GRAND CANYON, USA - AUGUST 30: Lodge on August 30, 2007 in Grand Canyon: Entrance to the Bright Angel Lodge. Designed in 1935, the Lodge is a neuralgic point of activity in the South Rim.


Bright Angel Lodge

Grand Canyon National Park South Rim

Commissioned by the Fred Harvey Company, designed by Mary Colter and completed in 1935, the log-and-stone Bright Angel Lodge offered canyon travelers alternative accommodations to the luxurious El Tovar. Just off the lobby is the History Room, a small museum devoted to Harvey, who, in conjunction with the Atchison, Topeka & Santa Fe Railway, transformed the Grand Canyon into a tourist destination. The fireplace uses actual canyon stones to recreate the geology of Bright Angel Trail from river to rim.

Today's Bright Angel is the latest in a series of incarnations that began after the first stagecoach arrived at the South Rim from Flagstaff on May 19, 1892. When train service to the canyon looked inevitable, James Thurber relocated his Flagstaff–Grand Canyon stagecoach line to the head of the Bright Angel Trail and opened Bright Angel Hotel and Camps. He sold the property to Williams hotelier Martin Buggein in 1901, but because neither man made a formal claim to the land upon which the hotel stood, the Atchison, Topeka & Santa Fe Railway enveloped the site as part of its 20-acre depot; upon completion of the railroad's luxury El Tovar hotel in 1905, the railroad bought Buggein's share of Bright Angel and upgraded his accommodations.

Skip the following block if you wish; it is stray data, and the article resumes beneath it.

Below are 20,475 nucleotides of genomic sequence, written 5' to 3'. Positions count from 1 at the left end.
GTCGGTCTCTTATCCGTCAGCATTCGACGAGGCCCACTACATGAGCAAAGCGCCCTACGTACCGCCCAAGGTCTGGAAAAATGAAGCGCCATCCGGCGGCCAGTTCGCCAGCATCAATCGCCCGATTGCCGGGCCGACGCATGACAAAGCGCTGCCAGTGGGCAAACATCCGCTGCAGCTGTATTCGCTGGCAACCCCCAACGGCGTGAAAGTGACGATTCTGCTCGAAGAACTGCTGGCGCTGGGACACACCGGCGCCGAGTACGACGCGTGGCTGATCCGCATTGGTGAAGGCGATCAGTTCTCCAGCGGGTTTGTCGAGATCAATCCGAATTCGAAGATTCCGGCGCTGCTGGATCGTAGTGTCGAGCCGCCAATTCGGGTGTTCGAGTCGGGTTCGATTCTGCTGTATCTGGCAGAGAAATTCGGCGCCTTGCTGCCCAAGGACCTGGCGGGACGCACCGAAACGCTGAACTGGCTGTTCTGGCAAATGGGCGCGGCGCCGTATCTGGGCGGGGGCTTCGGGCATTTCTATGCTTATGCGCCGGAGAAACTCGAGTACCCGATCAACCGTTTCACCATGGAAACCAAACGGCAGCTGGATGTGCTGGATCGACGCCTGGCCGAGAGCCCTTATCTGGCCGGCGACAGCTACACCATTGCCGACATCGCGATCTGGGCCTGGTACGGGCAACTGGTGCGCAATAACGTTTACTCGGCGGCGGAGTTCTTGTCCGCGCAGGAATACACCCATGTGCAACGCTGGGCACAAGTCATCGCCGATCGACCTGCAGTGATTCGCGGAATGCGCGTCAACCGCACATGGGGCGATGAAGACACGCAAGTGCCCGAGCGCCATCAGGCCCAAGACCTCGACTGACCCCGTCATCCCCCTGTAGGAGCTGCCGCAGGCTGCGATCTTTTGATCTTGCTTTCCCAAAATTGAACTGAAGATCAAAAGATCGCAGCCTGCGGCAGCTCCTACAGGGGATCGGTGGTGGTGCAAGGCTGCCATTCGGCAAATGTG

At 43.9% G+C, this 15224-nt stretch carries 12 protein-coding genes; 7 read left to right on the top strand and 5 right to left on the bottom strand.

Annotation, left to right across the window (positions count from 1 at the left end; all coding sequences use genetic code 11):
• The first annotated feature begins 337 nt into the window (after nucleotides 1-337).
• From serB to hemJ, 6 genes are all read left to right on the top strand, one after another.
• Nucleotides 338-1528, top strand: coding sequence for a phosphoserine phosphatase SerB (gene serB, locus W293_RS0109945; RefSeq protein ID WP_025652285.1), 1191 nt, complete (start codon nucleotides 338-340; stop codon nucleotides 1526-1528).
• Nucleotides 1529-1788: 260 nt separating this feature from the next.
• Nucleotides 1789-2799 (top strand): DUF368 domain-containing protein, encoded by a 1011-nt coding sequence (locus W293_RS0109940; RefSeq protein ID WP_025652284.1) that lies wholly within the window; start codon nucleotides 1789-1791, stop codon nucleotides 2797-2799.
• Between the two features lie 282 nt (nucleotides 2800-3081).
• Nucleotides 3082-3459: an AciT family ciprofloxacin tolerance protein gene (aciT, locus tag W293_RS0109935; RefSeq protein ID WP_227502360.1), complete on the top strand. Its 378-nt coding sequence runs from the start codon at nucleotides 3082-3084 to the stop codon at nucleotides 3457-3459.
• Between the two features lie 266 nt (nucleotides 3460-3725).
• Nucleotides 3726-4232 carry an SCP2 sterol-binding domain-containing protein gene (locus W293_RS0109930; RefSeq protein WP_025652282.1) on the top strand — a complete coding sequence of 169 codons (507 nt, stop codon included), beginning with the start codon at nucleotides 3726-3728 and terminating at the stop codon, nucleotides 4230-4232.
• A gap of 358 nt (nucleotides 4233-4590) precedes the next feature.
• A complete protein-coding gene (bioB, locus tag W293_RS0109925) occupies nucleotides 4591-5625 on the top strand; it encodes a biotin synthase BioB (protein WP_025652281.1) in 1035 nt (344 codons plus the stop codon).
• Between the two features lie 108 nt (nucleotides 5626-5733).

On the lodge grounds is the Buckey O’Neill Cabin. Built in the 1890s by William Owen O’Neill and renovated in 2007 and 2018, the cabin is the longest continually standing building on the rim. O'Neill, nicknamed ‘Buckey’ because he ‘bucked the odds’ in card games, moved from Missouri to Arizona in 1879 and worked as an author, journalist, miner, politician and judge. He was a significant force in the economic and tourist development of the South Rim, dedicated to raising money to bring the railroad to the rim, and in 1897 he created and became president of the Santa Fe and Grand Canyon Railroad Co. In 1898, he joined Teddy Roosevelt’s Rough Riders in the Spanish American War. He died at age 38, the day before the assault on San Juan Hill and three years before the railroad's arrival at the South Rim in 1901. The rimside cabin served as his office and then as the South Rim post-office and today the lucky few who make reservations at Bright Angel Lodge well in advance can stay here.

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